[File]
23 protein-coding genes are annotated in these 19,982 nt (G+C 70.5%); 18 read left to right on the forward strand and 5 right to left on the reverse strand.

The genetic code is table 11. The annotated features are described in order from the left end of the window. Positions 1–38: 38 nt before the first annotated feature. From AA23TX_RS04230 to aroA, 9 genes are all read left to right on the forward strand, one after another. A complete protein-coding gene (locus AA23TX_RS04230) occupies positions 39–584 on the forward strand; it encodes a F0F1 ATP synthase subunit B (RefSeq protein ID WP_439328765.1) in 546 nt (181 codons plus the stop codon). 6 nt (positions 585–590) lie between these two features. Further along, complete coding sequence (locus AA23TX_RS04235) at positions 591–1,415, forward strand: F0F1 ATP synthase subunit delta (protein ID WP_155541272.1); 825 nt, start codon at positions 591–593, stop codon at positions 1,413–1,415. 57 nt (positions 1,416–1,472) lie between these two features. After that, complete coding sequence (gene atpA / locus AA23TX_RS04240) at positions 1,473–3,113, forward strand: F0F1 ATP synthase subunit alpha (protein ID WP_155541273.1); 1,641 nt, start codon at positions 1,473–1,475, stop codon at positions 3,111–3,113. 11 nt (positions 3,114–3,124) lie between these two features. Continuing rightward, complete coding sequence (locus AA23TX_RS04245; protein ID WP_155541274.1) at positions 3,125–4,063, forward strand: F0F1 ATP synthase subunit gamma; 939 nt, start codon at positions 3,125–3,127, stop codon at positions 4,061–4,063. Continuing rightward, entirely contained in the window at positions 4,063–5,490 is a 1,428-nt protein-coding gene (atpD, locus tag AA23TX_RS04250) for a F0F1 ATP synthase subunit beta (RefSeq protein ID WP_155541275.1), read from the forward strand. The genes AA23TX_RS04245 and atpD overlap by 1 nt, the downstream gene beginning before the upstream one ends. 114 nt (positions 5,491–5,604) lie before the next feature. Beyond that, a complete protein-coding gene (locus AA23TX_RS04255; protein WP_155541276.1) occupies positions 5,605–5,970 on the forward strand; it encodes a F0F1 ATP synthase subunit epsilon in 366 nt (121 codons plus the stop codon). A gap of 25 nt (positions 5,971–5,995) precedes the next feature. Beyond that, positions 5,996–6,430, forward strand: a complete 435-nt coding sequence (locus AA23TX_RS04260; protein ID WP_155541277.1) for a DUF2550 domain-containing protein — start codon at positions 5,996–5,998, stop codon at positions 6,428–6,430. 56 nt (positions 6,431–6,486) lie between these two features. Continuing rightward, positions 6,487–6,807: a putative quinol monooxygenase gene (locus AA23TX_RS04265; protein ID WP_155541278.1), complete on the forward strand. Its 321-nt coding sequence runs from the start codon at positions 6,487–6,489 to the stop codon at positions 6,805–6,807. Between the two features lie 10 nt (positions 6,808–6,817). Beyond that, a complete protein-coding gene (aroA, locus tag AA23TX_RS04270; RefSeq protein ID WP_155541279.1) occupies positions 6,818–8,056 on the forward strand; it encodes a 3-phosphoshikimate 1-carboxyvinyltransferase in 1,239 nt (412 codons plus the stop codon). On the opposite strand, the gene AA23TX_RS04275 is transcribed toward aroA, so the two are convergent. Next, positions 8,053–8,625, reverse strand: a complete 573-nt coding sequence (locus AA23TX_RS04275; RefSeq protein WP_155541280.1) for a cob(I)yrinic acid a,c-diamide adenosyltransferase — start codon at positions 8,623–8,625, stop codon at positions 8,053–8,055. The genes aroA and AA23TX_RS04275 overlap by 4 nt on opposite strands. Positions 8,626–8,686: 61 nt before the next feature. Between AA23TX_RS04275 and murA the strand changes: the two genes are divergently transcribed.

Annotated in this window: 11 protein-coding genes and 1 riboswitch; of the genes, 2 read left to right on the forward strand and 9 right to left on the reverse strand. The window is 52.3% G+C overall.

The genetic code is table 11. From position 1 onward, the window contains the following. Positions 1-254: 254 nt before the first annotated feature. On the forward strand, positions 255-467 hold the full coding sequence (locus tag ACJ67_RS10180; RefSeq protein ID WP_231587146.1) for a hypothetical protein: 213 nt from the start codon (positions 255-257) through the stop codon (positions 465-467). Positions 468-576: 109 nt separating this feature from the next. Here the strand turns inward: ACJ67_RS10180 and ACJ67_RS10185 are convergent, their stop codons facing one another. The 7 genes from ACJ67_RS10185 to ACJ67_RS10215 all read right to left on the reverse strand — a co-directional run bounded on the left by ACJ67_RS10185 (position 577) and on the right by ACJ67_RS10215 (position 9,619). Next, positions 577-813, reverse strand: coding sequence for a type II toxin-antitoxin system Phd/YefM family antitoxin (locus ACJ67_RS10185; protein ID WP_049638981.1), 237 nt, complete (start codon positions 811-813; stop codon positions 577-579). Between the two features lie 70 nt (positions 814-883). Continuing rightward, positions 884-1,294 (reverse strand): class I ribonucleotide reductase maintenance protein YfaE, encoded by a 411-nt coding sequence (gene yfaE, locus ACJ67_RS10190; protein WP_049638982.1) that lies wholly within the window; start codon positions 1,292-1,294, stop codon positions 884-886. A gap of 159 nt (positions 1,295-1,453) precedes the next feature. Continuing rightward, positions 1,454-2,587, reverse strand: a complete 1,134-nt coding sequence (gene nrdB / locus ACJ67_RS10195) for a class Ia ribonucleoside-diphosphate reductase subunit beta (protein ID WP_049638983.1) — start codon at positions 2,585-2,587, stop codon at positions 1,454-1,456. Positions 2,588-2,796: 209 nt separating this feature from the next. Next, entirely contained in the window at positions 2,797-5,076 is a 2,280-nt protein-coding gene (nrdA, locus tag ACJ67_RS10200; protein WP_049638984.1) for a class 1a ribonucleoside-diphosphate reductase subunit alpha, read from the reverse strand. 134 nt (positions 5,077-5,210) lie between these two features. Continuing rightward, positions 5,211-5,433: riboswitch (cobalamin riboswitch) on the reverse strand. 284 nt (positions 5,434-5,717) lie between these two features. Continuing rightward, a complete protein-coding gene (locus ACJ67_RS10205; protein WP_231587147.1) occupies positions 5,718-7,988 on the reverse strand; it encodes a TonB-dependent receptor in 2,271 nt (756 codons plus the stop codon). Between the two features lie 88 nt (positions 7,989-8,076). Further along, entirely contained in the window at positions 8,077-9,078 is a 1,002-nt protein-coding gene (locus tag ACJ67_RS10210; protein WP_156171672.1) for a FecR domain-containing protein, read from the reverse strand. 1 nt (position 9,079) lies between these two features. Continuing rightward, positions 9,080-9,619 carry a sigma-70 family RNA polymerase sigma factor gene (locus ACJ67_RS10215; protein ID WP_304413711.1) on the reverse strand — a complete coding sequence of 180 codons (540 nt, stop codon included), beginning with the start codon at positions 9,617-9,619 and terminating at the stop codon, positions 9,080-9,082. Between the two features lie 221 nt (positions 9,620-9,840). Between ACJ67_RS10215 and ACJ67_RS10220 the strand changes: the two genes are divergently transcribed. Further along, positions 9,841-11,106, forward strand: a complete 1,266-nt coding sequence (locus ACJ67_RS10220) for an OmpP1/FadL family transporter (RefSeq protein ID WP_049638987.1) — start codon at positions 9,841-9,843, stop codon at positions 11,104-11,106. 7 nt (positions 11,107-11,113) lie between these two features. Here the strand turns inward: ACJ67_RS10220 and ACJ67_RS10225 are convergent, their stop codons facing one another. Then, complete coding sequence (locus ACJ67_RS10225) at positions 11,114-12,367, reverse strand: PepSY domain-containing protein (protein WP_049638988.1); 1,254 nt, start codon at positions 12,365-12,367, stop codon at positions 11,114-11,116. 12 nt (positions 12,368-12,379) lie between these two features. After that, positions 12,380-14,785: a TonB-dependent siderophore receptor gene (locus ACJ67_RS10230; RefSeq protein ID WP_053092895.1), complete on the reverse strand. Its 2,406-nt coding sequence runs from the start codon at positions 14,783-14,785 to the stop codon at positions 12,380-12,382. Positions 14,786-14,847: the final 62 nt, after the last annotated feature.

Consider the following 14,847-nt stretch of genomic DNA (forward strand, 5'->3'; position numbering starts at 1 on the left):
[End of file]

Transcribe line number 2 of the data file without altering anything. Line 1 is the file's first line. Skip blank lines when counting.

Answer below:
The genetic code is table 11. The annotated features are described in order from the left end of the window. Positions 1–38: 38 nt before the first annotated feature. From AA23TX_RS04230 to aroA, 9 genes are all read left to right on the forward strand, one after another. A complete protein-coding gene (locus AA23TX_RS04230) occupies positions 39–584 on the forward strand; it encodes a F0F1 ATP synthase subunit B (RefSeq protein ID WP_439328765.1) in 546 nt (181 codons plus the stop codon). 6 nt (positions 585–590) lie between these two features. Further along, complete coding sequence (locus AA23TX_RS04235) at positions 591–1,415, forward strand: F0F1 ATP synthase subunit delta (protein ID WP_155541272.1); 825 nt, start codon at positions 591–593, stop codon at positions 1,413–1,415. 57 nt (positions 1,416–1,472) lie between these two features. After that, complete coding sequence (gene atpA / locus AA23TX_RS04240) at positions 1,473–3,113, forward strand: F0F1 ATP synthase subunit alpha (protein ID WP_155541273.1); 1,641 nt, start codon at positions 1,473–1,475, stop codon at positions 3,111–3,113. 11 nt (positions 3,114–3,124) lie between these two features. Continuing rightward, complete coding sequence (locus AA23TX_RS04245; protein ID WP_155541274.1) at positions 3,125–4,063, forward strand: F0F1 ATP synthase subunit gamma; 939 nt, start codon at positions 3,125–3,127, stop codon at positions 4,061–4,063. Continuing rightward, entirely contained in the window at positions 4,063–5,490 is a 1,428-nt protein-coding gene (atpD, locus tag AA23TX_RS04250) for a F0F1 ATP synthase subunit beta (RefSeq protein ID WP_155541275.1), read from the forward strand. The genes AA23TX_RS04245 and atpD overlap by 1 nt, the downstream gene beginning before the upstream one ends. 114 nt (positions 5,491–5,604) lie before the next feature. Beyond that, a complete protein-coding gene (locus AA23TX_RS04255; protein WP_155541276.1) occupies positions 5,605–5,970 on the forward strand; it encodes a F0F1 ATP synthase subunit epsilon in 366 nt (121 codons plus the stop codon). A gap of 25 nt (positions 5,971–5,995) precedes the next feature. Beyond that, positions 5,996–6,430, forward strand: a complete 435-nt coding sequence (locus AA23TX_RS04260; protein ID WP_155541277.1) for a DUF2550 domain-containing protein — start codon at positions 5,996–5,998, stop codon at positions 6,428–6,430. 56 nt (positions 6,431–6,486) lie between these two features. Continuing rightward, positions 6,487–6,807: a putative quinol monooxygenase gene (locus AA23TX_RS04265; protein ID WP_155541278.1), complete on the forward strand. Its 321-nt coding sequence runs from the start codon at positions 6,487–6,489 to the stop codon at positions 6,805–6,807. Between the two features lie 10 nt (positions 6,808–6,817). Beyond that, a complete protein-coding gene (aroA, locus tag AA23TX_RS04270; RefSeq protein ID WP_155541279.1) occupies positions 6,818–8,056 on the forward strand; it encodes a 3-phosphoshikimate 1-carboxyvinyltransferase in 1,239 nt (412 codons plus the stop codon). On the opposite strand, the gene AA23TX_RS04275 is transcribed toward aroA, so the two are convergent. Next, positions 8,053–8,625, reverse strand: a complete 573-nt coding sequence (locus AA23TX_RS04275; RefSeq protein WP_155541280.1) for a cob(I)yrinic acid a,c-diamide adenosyltransferase — start codon at positions 8,623–8,625, stop codon at positions 8,053–8,055. The genes aroA and AA23TX_RS04275 overlap by 4 nt on opposite strands. Positions 8,626–8,686: 61 nt before the next feature. Between AA23TX_RS04275 and murA the strand changes: the two genes are divergently transcribed.